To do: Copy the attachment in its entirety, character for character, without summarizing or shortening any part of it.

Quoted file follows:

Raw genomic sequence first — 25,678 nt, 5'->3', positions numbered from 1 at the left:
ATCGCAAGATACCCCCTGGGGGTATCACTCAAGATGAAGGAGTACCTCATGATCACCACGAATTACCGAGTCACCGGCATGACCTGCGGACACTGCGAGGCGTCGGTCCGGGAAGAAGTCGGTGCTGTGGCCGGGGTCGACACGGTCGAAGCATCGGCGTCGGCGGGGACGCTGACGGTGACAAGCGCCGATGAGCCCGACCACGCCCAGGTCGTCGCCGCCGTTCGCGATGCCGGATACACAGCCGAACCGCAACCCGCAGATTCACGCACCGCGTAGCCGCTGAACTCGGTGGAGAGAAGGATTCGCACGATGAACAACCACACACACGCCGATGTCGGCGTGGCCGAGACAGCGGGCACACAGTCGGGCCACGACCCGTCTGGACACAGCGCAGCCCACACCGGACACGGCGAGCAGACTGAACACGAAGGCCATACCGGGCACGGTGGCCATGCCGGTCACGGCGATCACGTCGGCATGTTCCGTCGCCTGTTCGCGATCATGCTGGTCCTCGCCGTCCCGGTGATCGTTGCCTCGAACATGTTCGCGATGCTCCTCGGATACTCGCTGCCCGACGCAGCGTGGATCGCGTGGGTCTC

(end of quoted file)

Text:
Raw genomic sequence first — 25,678 nt, 5'->3', positions numbered from 1 at the left:
ATCGCAAGATACCCCCTGGGGGTATCACTCAAGATGAAGGAGTACCTCATGATCACCACGAATTACCGAGTCACCGGCATGACCTGCGGACACTGCGAGGCGTCGGTCCGGGAAGAAGTCGGTGCTGTGGCCGGGGTCGACACGGTCGAAGCATCGGCGTCGGCGGGGACGCTGACGGTGACAAGCGCCGATGAGCCCGACCACGCCCAGGTCGTCGCCGCCGTTCGCGATGCCGGATACACAGCCGAACCGCAACCCGCAGATTCACGCACCGCGTAGCCGCTGAACTCGGTGGAGAGAAGGATTCGCACGATGAACAACCACACACACGCCGATGTCGGCGTGGCCGAGACAGCGGGCACACAGTCGGGCCACGACCCGTCTGGACACAGCGCAGCCCACACCGGACACGGCGAGCAGACTGAACACGAAGGCCATACCGGGCACGGTGGCCATGCCGGTCACGGCGATCACGTCGGCATGTTCCGTCGCCTGTTCGCGATCATGCTGGTCCTCGCCGTCCCGGTGATCGTTGCCTCGAACATGTTCGCGATGCTCCTCGGATACTCGCTGCCCGACGCAGCGTGGATCGCGTGGGTCTC